Congress Punts on China Stocks
A vague bill leaves accounting details to regulators and lobbyists.
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The decline of Congress is a growing problem in U.S. governance, not least the degree to which it writes vague legislation that lets administrative agencies determine the actual law. An egregious example is a bill President Trump is expected to sign soon that would banish Chinese companies from U.S. stock exchanges if they don’t open their external audits to federal regulators.
The 2002 Sarbanes-Oxley Act requires auditors of U.S. publicly listed companies to be registered and regularly reviewed by the Public Company Accounting Oversight Board (PCAOB). This requirement is intended to ensure auditors perform due diligence, though there’s little evidence it has improved audit quality or prevented fraud.
Beijing, however, has cited national security and state-secret laws to block the PCAOB from reviewing auditors, including subsidiaries of the big four U.S. firms, located in mainland China and Hong Kong. The PCAOB has identified 262 non-U.S. companies whose audit work it can’t inspect. Most are based in China, though some are in Belgium and France.
Enter Congress, which unanimously passed legislation that would kick companies off U.S. exchanges in three years if their auditors don’t let the PCAOB review their books. Sponsors Sen. John Kennedy (R., La.) and Rep. Brad Sherman (D., Calif.) say Chinese companies should have to play by U.S. rules to benefit from our rich and liquid capital markets.
Fair enough, though the bill also advances Beijing’s objective of drawing foreign investors to its exchanges in Hong Kong and Shanghai. U.S. investors will hold and trade shares in Chinese companies like Alibaba regardless of where they are listed. Americans receive more protections when the companies are listed on U.S. exchanges where they are subject to U.S. securities laws.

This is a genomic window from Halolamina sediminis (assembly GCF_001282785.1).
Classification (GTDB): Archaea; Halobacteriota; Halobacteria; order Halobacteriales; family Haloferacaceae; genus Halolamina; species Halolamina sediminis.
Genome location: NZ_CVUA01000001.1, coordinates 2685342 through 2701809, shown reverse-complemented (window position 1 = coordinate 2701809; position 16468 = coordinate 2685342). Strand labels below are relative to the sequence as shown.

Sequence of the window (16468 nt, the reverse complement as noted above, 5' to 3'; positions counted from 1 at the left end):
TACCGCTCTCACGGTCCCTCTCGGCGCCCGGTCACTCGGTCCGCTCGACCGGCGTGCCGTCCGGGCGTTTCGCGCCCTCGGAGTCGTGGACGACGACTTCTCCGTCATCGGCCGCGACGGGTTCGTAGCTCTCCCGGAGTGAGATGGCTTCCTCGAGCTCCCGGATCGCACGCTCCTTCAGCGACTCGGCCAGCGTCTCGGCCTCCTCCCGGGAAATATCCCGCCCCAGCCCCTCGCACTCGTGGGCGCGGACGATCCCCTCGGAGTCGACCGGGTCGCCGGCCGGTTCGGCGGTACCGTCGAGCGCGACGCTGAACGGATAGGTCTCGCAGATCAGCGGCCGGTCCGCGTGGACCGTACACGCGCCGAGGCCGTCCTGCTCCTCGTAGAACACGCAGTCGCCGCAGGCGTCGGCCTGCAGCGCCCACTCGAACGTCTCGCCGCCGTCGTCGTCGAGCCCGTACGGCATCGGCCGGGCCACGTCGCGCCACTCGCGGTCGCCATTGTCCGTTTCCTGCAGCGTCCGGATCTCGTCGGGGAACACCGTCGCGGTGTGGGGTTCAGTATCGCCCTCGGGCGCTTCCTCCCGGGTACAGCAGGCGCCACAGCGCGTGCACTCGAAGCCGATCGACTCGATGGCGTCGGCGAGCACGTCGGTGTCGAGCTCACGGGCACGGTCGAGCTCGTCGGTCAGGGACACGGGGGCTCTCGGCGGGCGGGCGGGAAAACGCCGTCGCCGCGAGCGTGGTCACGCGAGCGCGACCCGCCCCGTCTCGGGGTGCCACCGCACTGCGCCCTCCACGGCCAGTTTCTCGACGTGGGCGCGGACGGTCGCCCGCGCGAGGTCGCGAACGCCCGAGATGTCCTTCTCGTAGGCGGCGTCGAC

The blunt legislation could also sweep in 200 some U.S. multinational companies including Mattel and Wynn Resorts that rely on work performed by mainland Chinese and Hong Kong-based firms for a portion of their audits. After the bill passed the Senate in May, Mr. Sherman said he expected the House to amend the legislation to exempt U.S. companies.
Nope. The House couldn’t even find the time this summer to hold a hearing before whisking the bill through this month. That leaves hundreds of U.S. multinationals in limbo. But never fear, Messrs. Sherman and Kennedy entered a statement into the legislative record to guide the act’s interpretation by regulators.
The Securities and Exchange Commission should not delist companies as long as no more “than one-third of the company’s total audit is performed by a firm beyond the reach of the PCAOB inspection,” they explained. One-third of revenues? Assets? Some other metric? They also left that up to the SEC.
So now regulators will divine Congress’s unwritten intent amid frantic corporate lobbying for dispensations. This dereliction of legislative authority is why the administrative state has grown so vast, and Republicans deserve as much blame as Democrats.
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